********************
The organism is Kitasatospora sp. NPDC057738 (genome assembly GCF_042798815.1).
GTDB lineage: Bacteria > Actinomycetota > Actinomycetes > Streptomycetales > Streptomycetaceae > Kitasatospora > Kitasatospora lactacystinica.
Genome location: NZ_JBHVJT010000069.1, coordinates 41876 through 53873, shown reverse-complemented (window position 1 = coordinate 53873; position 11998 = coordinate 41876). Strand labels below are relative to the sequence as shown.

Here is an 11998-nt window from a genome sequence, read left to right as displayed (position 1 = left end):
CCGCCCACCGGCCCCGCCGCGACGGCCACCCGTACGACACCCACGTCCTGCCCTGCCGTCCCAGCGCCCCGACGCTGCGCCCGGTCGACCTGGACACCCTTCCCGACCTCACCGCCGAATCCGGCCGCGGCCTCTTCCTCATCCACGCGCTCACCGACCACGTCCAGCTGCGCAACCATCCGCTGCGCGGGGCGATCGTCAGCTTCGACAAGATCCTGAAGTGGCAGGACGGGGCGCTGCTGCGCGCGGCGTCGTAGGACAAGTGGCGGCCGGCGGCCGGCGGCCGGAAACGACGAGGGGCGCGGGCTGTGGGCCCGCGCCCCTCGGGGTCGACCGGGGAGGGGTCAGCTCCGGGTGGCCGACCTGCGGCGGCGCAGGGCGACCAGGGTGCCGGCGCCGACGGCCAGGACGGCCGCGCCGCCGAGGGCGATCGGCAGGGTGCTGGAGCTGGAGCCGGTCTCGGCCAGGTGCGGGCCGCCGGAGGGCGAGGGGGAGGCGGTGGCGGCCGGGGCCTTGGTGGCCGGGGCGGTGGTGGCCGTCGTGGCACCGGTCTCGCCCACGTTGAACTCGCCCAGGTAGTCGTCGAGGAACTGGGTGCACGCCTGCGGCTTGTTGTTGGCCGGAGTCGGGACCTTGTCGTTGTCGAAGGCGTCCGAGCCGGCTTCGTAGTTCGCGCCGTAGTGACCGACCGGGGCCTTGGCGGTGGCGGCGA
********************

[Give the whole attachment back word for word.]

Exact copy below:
The organism is Kitasatospora sp. NPDC057738 (genome assembly GCF_042798815.1).
GTDB lineage: Bacteria > Actinomycetota > Actinomycetes > Streptomycetales > Streptomycetaceae > Kitasatospora > Kitasatospora lactacystinica.
Genome location: NZ_JBHVJT010000069.1, coordinates 41876 through 53873, shown reverse-complemented (window position 1 = coordinate 53873; position 11998 = coordinate 41876). Strand labels below are relative to the sequence as shown.

Here is an 11998-nt window from a genome sequence, read left to right as displayed (position 1 = left end):
CCGCCCACCGGCCCCGCCGCGACGGCCACCCGTACGACACCCACGTCCTGCCCTGCCGTCCCAGCGCCCCGACGCTGCGCCCGGTCGACCTGGACACCCTTCCCGACCTCACCGCCGAATCCGGCCGCGGCCTCTTCCTCATCCACGCGCTCACCGACCACGTCCAGCTGCGCAACCATCCGCTGCGCGGGGCGATCGTCAGCTTCGACAAGATCCTGAAGTGGCAGGACGGGGCGCTGCTGCGCGCGGCGTCGTAGGACAAGTGGCGGCCGGCGGCCGGCGGCCGGAAACGACGAGGGGCGCGGGCTGTGGGCCCGCGCCCCTCGGGGTCGACCGGGGAGGGGTCAGCTCCGGGTGGCCGACCTGCGGCGGCGCAGGGCGACCAGGGTGCCGGCGCCGACGGCCAGGACGGCCGCGCCGCCGAGGGCGATCGGCAGGGTGCTGGAGCTGGAGCCGGTCTCGGCCAGGTGCGGGCCGCCGGAGGGCGAGGGGGAGGCGGTGGCGGCCGGGGCCTTGGTGGCCGGGGCGGTGGTGGCCGTCGTGGCACCGGTCTCGCCCACGTTGAACTCGCCCAGGTAGTCGTCGAGGAACTGGGTGCACGCCTGCGGCTTGTTGTTGGCCGGAGTCGGGACCTTGTCGTTGTCGAAGGCGTCCGAGCCGGCTTCGTAGTTCGCGCCGTAGTGACCGACCGGGGCCTTGGCGGTGGCGGCGA